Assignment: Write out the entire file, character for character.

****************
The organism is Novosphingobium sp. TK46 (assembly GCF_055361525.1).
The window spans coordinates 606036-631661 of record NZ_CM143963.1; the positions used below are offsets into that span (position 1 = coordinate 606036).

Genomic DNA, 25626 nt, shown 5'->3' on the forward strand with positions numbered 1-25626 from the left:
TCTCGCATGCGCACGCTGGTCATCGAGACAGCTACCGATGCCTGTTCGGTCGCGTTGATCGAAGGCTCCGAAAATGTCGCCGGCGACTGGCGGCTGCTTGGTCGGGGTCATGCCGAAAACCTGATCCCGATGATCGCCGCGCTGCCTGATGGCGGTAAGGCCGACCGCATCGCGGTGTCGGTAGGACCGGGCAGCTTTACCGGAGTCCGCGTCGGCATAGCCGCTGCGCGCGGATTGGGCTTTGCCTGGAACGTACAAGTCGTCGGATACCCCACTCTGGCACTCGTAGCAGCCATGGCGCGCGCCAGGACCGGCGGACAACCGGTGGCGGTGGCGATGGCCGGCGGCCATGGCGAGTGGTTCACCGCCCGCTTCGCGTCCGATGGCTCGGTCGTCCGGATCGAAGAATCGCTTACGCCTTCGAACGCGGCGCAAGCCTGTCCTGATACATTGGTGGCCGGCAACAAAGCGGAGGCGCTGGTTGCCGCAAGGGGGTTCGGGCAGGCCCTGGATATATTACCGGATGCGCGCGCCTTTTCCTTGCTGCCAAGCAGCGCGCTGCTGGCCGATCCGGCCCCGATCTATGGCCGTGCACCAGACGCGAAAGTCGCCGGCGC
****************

The organism is Novosphingobium sp. TK46 (assembly GCF_055361525.1).
The window spans coordinates 606036-631661 of record NZ_CM143963.1; the positions used below are offsets into that span (position 1 = coordinate 606036).

Genomic DNA, 25626 nt, shown 5'->3' on the forward strand with positions numbered 1-25626 from the left:
TCTCGCATGCGCACGCTGGTCATCGAGACAGCTACCGATGCCTGTTCGGTCGCGTTGATCGAAGGCTCCGAAAATGTCGCCGGCGACTGGCGGCTGCTTGGTCGGGGTCATGCCGAAAACCTGATCCCGATGATCGCCGCGCTGCCTGATGGCGGTAAGGCCGACCGCATCGCGGTGTCGGTAGGACCGGGCAGCTTTACCGGAGTCCGCGTCGGCATAGCCGCTGCGCGCGGATTGGGCTTTGCCTGGAACGTACAAGTCGTCGGATACCCCACTCTGGCACTCGTAGCAGCCATGGCGCGCGCCAGGACCGGCGGACAACCGGTGGCGGTGGCGATGGCCGGCGGCCATGGCGAGTGGTTCACCGCCCGCTTCGCGTCCGATGGCTCGGTCGTCCGGATCGAAGAATCGCTTACGCCTTCGAACGCGGCGCAAGCCTGTCCTGATACATTGGTGGCCGGCAACAAAGCGGAGGCGCTGGTTGCCGCAAGGGGGTTCGGGCAGGCCCTGGATATATTACCGGATGCGCGCGCCTTTTCCTTGCTGCCAAGCAGCGCGCTGCTGGCCGATCCGGCCCCGATCTATGGCCGTGCACCAGACGCGAAAGTCGCCGGCGC